To explore early-MSA occupations in West Africa, we re-investigated the site of Bargny (Senegal), located in a quarry 1.9 km from the modern shoreline and approximately 30 km east of Dakar (14.7° N, 17.2° W). The site currently lies within the Sudanian vegetation zone (Fig. 1b), a transitional zone largely composed of wooded and tall-grass savannah between the Guinean forests to the south and Sahelian short-grass savannahs to the north45. Littoral and coastal vegetation in the region includes Guinean mangroves in estuarine zones and halophytic (salt-tolerant) scrub in dune and coastal plain settings. The modern setting at the site is halophytic scrub situated less than a kilometre from saline marshes and ancient river channels. Today, the region receives an average annual precipitation of 400–500 mm (ref. 46). The presence of Stone Age material at the site was initially reported in 1941 by Mauny and Corbeil, who considered it an open-air surface site. Excavations conducted in 1975 reported a shallow stratigraphy of 25 cm (ref. 47). We have conducted renewed investigations at the site, enabling us to place a large MSA stone tool assemblage within its chrono-stratigraphic and palaeoecological setting. Here we describe the results of investigation at the site designated Bargny 1 and place them within their wider palaeoanthropological context.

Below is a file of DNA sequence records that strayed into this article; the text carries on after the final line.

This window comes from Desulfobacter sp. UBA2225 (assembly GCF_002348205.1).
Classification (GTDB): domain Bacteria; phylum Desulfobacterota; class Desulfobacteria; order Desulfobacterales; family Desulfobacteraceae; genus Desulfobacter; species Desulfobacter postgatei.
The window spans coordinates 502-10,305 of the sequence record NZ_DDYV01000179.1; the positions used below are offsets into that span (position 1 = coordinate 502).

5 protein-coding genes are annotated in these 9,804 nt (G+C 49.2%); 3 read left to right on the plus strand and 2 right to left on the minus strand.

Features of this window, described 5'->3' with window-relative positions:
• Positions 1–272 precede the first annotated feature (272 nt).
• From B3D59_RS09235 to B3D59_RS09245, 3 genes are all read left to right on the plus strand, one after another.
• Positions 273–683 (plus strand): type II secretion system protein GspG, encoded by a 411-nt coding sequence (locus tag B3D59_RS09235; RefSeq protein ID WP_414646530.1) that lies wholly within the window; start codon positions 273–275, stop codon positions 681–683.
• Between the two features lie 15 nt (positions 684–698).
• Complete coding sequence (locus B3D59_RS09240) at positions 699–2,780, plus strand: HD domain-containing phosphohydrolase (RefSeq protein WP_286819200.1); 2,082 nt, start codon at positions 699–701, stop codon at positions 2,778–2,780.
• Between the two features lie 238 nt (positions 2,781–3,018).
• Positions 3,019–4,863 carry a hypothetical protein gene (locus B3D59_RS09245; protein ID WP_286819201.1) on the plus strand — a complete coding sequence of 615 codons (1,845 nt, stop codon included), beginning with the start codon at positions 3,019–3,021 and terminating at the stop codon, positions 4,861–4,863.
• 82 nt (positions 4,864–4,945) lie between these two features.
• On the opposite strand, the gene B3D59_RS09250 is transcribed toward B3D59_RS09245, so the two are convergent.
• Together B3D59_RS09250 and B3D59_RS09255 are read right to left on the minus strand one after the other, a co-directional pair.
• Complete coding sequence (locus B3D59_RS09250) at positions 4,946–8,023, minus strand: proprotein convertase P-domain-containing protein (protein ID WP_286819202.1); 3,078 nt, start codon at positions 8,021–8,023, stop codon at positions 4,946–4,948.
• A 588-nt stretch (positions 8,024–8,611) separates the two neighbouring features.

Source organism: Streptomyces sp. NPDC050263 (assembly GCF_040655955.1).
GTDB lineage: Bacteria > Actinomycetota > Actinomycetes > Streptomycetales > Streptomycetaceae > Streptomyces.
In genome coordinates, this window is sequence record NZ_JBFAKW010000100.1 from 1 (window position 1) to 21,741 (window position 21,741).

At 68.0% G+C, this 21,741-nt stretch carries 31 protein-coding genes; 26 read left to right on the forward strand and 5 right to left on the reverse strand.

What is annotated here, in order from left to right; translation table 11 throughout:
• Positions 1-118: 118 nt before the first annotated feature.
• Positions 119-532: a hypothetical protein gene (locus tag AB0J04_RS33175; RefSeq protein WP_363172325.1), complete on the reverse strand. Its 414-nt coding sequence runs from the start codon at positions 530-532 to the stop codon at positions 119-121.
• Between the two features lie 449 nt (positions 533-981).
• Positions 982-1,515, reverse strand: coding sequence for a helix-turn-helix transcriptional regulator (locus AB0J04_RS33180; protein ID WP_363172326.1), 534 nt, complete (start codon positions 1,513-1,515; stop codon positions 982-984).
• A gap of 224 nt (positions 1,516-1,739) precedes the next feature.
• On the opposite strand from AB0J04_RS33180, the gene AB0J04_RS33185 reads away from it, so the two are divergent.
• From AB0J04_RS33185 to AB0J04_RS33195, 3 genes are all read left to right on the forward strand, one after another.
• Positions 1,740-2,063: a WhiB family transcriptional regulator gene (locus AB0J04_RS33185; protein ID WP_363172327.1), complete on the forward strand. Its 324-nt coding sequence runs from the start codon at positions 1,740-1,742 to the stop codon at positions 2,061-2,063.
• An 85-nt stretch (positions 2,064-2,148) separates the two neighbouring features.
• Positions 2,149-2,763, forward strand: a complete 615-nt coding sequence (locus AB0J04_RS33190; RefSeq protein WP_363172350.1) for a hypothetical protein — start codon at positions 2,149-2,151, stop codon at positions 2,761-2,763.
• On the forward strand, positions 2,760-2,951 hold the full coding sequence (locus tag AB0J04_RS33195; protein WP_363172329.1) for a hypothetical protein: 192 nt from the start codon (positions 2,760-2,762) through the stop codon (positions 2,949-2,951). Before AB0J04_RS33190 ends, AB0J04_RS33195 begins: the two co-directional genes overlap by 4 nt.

We investigated the sediment sequence within a quarry pit that had exposed the local bedrock, comprising undulating banded limestones, cleaning the existing section before excavating a 1.75 × 1 m trench in artefact-bearing deposits, to recover lithic artefacts and sediment samples for further analysis (Methods).
Six major sediment units were identified in the field and further resolved through laboratory analyses (Fig. 2). The top unit (Unit 1) is the dark-brownish-grey silty sand modern topsoil and appears broadly level across the landscape, underlain by Unit 2, a mid-greyish-brown silty sand sub-soil, and combined, they span the upmost 1 m of the deposit. A sharp contact is observed with the underlying deposit (Unit 3) that is comprised of a mid-greyish silty sand with occasional limestone grits (~5 mm in diameter). A further sharp contact is observed at about 2.2 m below the surface with Unit 4, a fine gravel that is typically 35 cm thick and composed of limestone grits (5–10 mm in diameter) supporting a pale-brownish-grey silty sand. The presence of limestone grits is best explained by the erosion of local limestone sources in the immediate vicinity of the site that comprise bedrock. Both a change in sediment texture and colour mark a sharp contact with the lowermost phase of sedimentation at about 2.5 m below the surface, with the presence of Unit 5, a pale-orange silty sand with occasional limestone grits and lithic artefacts and Unit 6, a clast-supported pale-orange silty sand with rare limestone gravels (up to 20 mm in diameter) and clasts comprising sub-angular fragments of chert or the underlying limestone bedrock. The prominent orange colour of fine sediments in units 5 and 6 may be attributed to transportation of eroded products from iron crust deposits, which are found to cap limestone deposits elsewhere along the coastline but are not evident in the immediate vicinity of the site.